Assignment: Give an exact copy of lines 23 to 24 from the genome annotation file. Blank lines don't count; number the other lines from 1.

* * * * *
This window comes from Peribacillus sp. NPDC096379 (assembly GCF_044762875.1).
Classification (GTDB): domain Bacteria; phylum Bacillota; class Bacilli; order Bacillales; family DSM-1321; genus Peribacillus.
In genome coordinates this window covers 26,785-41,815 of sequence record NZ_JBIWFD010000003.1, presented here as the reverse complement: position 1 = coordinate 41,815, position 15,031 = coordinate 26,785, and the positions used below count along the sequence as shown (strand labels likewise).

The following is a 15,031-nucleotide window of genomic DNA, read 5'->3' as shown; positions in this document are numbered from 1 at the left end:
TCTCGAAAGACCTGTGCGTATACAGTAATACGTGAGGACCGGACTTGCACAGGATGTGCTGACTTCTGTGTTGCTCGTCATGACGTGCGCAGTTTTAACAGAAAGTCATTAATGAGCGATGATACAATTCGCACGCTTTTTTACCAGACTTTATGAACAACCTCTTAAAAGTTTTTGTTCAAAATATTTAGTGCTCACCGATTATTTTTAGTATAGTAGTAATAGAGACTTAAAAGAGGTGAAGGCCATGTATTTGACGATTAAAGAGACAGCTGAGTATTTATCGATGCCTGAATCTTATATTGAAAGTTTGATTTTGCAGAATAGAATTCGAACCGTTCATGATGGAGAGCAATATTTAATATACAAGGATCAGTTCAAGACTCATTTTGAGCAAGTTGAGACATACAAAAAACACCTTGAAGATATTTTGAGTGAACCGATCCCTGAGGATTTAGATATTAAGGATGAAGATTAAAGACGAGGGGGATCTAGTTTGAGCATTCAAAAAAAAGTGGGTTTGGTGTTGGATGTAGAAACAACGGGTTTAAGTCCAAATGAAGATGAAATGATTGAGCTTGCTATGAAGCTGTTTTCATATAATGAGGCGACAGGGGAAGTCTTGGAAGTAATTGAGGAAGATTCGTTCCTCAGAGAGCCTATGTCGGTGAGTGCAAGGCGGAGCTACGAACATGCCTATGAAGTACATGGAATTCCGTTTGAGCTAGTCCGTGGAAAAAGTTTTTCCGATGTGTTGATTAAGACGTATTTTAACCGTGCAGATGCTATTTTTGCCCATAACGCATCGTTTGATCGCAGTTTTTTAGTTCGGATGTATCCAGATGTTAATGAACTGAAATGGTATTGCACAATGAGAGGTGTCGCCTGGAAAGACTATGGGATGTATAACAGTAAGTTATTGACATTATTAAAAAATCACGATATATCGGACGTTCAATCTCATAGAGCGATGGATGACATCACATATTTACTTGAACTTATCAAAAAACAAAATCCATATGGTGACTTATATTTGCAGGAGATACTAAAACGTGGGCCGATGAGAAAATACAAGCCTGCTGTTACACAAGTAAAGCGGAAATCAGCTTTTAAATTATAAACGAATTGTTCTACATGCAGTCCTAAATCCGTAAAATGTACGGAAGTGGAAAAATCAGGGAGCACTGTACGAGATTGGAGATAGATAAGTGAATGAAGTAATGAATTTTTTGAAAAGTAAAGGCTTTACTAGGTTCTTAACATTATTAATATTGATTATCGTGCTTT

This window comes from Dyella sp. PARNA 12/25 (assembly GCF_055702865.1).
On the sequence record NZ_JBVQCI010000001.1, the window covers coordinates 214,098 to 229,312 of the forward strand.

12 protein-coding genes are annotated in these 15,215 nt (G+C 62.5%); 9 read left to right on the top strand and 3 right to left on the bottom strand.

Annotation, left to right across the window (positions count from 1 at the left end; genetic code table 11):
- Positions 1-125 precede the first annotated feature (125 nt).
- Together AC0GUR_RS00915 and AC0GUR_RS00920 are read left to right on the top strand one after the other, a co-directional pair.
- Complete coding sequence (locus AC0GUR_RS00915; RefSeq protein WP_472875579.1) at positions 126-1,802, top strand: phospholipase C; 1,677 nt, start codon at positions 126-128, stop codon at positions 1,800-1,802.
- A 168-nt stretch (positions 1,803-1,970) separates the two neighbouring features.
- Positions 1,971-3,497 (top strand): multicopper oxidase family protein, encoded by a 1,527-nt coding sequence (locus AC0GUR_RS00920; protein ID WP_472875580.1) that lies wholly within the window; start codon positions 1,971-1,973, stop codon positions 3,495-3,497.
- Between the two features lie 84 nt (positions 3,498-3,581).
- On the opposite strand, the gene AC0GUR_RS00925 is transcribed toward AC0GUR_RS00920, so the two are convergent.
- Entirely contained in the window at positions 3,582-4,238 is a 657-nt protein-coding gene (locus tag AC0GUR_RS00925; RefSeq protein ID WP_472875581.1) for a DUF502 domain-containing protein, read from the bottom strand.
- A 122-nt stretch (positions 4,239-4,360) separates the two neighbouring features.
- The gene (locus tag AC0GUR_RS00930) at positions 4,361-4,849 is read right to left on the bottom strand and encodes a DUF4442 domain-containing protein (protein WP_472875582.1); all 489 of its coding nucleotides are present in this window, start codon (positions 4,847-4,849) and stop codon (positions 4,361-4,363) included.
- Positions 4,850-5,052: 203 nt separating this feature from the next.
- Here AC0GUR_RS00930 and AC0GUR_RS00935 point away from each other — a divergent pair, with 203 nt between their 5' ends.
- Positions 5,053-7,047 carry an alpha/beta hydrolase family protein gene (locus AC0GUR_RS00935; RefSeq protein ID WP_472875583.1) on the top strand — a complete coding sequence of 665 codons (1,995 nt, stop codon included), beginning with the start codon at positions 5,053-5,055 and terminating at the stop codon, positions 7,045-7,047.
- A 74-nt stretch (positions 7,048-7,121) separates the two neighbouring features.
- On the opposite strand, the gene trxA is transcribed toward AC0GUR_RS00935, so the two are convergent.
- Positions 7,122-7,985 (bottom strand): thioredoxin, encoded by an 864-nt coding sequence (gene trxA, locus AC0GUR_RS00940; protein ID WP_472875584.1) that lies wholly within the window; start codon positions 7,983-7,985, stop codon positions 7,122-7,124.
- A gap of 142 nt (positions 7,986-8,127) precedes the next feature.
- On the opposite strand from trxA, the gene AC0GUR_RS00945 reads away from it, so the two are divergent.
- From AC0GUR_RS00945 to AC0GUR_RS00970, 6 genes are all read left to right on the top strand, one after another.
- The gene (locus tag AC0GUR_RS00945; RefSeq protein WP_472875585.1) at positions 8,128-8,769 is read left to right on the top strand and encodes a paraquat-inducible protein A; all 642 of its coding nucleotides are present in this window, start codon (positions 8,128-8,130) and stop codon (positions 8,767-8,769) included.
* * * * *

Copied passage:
- A 74-nt stretch (positions 7,048-7,121) separates the two neighbouring features.
- On the opposite strand, the gene trxA is transcribed toward AC0GUR_RS00935, so the two are convergent.